Being overweight or obese does not lead to improved survival among patients with type 2 diabetes. The large-scale study led by Harvard School of Public Health (HSPH) researchers refutes previous studies that have suggested that, for people with diabetes, being overweight or obese could lead to lower mortality for people compared with normal-weight persons — the so-called “obesity paradox.”
The study appears in the January 16 issue of the New England Journal of Medicine.
“These data dispel the notion that being overweight or obese confers survival advantage among diabetic patients,” said Frank Hu, professor of nutrition and epidemiology at HSPH and senior author of the study. “Clearly, weight management is an important therapeutic strategy for overweight or obese individuals with type 2 diabetes.”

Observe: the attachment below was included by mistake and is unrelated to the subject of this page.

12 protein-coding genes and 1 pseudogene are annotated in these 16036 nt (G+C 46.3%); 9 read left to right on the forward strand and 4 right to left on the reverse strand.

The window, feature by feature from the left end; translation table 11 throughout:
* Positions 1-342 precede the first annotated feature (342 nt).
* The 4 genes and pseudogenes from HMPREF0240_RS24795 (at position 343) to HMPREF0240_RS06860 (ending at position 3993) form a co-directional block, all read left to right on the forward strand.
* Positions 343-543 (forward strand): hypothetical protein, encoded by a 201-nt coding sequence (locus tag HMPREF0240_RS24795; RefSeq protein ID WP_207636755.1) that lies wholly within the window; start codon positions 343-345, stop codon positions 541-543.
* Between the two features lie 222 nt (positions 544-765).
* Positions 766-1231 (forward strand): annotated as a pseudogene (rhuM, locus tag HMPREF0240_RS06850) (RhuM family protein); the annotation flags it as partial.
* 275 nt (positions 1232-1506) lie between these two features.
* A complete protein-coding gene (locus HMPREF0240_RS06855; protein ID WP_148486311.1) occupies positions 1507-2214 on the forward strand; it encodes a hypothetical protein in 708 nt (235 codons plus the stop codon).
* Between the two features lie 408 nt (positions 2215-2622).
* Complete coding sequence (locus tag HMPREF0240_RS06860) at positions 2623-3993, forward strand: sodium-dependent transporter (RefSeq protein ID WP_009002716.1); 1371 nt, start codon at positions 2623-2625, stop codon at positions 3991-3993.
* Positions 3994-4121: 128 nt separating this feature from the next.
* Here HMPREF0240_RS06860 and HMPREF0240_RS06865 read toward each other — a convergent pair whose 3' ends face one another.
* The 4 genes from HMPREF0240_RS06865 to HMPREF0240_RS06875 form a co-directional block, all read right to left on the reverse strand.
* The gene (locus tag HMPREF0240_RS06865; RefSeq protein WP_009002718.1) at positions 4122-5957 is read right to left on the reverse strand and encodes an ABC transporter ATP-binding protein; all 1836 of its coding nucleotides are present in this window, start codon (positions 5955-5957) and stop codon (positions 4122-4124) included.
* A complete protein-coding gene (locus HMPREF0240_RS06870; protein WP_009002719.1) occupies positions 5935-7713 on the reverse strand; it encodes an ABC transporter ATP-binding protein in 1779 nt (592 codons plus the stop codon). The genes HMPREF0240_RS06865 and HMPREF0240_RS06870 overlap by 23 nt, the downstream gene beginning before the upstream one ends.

The researchers analyzed data from 8,970 women in the Brigham and Women’s Hospital-based Nurses’ Health Study (NHS) and 2,457 men in the Health Professionals Follow-up Study (HPFS) with type 2 diabetes. They calculated participants’ body-mass index (BMI) shortly before the diagnosis of diabetes and excluded participants reporting a history of diabetes at baseline or cardiovascular disease or cancer before they were diagnosed with diabetes; underweight participants were also excluded. Participants were followed for a maximum of 36 years (NHS) and 26 years (HPFS). A total of 3,083 deaths were recorded.